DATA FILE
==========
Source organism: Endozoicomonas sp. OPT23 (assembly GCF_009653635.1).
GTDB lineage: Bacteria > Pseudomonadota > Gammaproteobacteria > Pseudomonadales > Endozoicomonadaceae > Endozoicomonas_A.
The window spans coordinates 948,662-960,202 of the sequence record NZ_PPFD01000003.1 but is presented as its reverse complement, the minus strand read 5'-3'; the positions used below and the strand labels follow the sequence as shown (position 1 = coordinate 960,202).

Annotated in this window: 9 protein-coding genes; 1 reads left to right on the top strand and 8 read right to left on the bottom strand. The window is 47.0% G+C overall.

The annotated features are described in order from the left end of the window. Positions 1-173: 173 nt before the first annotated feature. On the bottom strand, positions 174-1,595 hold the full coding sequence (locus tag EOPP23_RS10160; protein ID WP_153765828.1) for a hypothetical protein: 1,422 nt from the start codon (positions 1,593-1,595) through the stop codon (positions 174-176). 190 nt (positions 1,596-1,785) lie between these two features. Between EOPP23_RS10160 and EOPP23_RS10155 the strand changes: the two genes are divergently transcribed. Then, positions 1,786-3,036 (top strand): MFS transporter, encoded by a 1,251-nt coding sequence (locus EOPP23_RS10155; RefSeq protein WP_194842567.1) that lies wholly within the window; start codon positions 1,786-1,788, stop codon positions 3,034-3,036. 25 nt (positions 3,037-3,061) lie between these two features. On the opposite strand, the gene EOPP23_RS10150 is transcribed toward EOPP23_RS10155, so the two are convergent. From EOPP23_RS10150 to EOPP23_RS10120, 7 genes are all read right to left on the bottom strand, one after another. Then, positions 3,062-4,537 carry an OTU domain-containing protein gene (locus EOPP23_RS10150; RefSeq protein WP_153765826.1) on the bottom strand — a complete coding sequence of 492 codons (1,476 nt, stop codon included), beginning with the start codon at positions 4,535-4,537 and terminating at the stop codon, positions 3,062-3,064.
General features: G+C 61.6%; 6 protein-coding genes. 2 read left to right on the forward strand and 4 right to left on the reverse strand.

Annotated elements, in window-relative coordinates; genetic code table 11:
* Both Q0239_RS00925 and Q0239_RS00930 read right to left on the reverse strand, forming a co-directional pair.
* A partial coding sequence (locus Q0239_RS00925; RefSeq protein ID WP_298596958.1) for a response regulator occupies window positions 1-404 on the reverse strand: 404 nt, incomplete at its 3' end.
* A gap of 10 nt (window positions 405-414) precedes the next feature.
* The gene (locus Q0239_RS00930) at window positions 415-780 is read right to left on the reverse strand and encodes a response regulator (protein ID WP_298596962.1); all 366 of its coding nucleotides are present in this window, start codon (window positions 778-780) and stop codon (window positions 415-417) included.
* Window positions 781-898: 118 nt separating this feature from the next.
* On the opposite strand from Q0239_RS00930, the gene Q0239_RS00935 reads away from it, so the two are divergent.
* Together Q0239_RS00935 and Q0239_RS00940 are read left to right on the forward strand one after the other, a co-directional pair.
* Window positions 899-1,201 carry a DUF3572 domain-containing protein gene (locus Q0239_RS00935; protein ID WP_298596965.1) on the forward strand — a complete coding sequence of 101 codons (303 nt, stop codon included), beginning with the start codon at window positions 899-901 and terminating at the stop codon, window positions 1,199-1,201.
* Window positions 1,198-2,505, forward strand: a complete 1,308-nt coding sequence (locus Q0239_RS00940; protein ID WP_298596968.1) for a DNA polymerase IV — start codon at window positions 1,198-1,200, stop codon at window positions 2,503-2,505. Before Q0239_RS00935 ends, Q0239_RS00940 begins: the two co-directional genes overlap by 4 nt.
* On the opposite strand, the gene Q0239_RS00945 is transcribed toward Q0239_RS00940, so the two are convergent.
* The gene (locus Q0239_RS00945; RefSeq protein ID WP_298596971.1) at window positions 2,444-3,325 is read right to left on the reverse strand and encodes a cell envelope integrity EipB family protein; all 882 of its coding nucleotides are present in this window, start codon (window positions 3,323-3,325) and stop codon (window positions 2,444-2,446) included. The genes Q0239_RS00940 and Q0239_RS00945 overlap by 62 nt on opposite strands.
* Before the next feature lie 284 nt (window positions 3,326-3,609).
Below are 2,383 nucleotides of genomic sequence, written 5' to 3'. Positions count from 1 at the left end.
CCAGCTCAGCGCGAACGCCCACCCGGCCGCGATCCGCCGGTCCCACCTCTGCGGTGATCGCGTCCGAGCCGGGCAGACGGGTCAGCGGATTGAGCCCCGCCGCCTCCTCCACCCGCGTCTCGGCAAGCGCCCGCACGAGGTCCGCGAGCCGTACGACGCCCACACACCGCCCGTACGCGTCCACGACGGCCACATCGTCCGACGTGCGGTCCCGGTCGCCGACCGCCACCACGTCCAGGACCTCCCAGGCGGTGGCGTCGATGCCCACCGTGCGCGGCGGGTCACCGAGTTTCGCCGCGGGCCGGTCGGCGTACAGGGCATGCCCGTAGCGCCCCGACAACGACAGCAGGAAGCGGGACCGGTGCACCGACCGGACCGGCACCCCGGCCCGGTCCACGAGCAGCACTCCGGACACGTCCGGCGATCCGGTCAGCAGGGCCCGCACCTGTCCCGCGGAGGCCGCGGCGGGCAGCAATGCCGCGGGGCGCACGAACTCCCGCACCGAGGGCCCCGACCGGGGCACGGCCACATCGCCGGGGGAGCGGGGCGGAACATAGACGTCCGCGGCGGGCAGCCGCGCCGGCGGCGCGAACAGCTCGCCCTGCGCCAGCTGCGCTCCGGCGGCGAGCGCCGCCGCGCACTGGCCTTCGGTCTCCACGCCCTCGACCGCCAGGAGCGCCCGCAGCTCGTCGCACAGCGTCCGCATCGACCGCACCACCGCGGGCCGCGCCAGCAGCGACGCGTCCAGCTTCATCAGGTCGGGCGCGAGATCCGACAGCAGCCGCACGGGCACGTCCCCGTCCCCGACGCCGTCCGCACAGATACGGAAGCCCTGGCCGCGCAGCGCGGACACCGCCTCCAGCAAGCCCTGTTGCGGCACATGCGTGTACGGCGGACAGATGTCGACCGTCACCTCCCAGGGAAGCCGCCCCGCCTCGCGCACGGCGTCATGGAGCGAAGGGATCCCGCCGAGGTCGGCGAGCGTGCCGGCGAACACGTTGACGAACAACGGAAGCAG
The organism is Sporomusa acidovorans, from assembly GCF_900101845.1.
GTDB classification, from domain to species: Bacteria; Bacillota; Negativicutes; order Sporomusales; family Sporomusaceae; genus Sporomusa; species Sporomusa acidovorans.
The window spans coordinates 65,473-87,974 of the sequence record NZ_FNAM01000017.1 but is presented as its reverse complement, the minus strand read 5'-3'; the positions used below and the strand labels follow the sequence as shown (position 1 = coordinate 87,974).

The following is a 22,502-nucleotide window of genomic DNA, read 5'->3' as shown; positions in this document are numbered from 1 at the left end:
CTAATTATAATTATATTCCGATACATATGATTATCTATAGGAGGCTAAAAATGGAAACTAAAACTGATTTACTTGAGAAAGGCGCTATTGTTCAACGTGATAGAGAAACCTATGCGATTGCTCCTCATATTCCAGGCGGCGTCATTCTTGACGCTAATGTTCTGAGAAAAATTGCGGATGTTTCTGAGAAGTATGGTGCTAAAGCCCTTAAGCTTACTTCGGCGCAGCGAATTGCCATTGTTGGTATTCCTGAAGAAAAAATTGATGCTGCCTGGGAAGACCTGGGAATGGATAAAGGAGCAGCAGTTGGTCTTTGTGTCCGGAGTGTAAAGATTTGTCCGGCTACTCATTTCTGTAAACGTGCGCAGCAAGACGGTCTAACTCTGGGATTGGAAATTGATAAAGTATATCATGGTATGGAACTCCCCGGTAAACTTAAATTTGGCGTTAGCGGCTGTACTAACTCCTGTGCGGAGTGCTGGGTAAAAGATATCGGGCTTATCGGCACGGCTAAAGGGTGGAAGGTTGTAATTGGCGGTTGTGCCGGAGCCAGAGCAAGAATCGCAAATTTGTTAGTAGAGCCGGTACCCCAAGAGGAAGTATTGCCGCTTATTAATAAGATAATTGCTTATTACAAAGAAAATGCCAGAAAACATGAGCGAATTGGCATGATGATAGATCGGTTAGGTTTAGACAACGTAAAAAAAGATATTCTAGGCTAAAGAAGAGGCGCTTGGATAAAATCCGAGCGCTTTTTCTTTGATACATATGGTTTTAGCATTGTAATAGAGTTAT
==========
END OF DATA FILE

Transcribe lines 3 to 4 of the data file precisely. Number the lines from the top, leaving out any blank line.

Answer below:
The window spans coordinates 948,662-960,202 of the sequence record NZ_PPFD01000003.1 but is presented as its reverse complement, the minus strand read 5'-3'; the positions used below and the strand labels follow the sequence as shown (position 1 = coordinate 960,202).

Annotated in this window: 9 protein-coding genes; 1 reads left to right on the top strand and 8 read right to left on the bottom strand. The window is 47.0% G+C overall.